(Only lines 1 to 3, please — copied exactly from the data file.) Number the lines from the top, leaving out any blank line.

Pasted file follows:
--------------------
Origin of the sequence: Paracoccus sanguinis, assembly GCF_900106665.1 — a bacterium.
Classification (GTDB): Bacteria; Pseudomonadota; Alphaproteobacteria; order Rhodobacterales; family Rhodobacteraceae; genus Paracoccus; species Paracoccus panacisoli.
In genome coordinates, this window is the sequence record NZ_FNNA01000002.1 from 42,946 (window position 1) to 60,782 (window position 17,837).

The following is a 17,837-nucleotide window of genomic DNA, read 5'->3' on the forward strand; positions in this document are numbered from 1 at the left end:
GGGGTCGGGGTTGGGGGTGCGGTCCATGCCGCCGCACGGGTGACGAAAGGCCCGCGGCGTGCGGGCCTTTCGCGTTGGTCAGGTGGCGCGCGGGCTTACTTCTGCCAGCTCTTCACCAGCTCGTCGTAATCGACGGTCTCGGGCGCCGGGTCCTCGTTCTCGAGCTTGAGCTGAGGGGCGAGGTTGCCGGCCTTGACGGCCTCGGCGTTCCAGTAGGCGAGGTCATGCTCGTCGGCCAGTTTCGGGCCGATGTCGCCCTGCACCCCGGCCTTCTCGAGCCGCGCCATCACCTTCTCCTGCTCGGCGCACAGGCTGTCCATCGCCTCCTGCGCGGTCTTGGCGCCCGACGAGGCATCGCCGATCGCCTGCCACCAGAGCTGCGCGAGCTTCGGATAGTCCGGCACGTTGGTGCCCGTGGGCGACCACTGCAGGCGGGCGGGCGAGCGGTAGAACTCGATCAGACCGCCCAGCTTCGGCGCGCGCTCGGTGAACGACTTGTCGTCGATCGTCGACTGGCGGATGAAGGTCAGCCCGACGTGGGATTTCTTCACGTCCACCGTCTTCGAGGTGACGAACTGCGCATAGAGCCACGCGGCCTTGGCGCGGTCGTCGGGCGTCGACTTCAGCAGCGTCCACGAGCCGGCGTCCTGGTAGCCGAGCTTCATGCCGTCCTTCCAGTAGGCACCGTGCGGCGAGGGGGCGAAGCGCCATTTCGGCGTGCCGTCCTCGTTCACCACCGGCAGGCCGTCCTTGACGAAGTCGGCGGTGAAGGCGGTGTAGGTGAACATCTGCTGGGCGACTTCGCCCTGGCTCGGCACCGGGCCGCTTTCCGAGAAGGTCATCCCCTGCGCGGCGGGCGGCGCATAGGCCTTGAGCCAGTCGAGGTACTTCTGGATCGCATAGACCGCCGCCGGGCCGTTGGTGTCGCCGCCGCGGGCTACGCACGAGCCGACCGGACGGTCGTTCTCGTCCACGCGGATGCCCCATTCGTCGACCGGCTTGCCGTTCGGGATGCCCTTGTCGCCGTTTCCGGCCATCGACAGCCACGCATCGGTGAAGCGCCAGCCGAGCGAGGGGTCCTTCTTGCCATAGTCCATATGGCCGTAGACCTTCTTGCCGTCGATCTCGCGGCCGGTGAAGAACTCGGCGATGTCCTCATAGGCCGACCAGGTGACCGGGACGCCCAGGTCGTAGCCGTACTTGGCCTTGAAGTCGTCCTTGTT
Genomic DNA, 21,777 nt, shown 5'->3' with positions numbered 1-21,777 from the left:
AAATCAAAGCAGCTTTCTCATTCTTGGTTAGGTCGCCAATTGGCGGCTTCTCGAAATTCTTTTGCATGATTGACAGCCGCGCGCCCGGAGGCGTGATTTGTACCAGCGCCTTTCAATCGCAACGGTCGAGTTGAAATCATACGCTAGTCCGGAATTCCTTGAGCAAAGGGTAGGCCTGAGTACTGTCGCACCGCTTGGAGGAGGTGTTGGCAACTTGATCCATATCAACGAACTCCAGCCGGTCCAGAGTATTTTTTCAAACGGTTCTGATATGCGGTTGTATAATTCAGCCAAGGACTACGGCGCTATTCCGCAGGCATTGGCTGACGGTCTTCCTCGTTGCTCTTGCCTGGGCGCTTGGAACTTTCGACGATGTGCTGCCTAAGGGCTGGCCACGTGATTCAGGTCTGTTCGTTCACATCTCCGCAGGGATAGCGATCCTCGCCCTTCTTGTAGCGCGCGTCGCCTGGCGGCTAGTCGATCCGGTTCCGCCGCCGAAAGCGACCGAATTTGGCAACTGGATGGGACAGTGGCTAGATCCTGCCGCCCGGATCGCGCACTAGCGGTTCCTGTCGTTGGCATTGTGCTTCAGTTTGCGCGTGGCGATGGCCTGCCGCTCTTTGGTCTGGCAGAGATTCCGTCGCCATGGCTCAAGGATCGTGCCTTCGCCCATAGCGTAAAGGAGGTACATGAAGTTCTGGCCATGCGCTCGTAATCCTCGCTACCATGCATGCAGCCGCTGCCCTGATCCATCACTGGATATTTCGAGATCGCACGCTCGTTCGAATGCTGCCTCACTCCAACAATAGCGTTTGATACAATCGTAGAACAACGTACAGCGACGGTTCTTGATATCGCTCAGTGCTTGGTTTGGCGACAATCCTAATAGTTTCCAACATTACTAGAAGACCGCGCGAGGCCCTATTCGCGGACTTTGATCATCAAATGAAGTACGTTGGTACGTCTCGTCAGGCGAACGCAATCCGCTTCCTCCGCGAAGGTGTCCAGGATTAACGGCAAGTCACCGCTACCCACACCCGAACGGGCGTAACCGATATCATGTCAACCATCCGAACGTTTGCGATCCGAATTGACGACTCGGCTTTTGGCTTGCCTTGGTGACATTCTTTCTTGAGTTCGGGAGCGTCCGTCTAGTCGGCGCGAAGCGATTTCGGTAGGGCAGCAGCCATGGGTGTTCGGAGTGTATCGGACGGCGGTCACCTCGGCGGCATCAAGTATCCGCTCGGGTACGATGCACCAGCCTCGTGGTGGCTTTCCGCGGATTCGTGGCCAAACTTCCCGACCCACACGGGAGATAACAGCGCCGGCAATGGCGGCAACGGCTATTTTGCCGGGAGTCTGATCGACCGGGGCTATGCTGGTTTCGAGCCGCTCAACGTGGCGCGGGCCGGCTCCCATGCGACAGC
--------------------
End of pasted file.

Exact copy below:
Origin of the sequence: Paracoccus sanguinis, assembly GCF_900106665.1 — a bacterium.
Classification (GTDB): Bacteria; Pseudomonadota; Alphaproteobacteria; order Rhodobacterales; family Rhodobacteraceae; genus Paracoccus; species Paracoccus panacisoli.
In genome coordinates, this window is the sequence record NZ_FNNA01000002.1 from 42,946 (window position 1) to 60,782 (window position 17,837).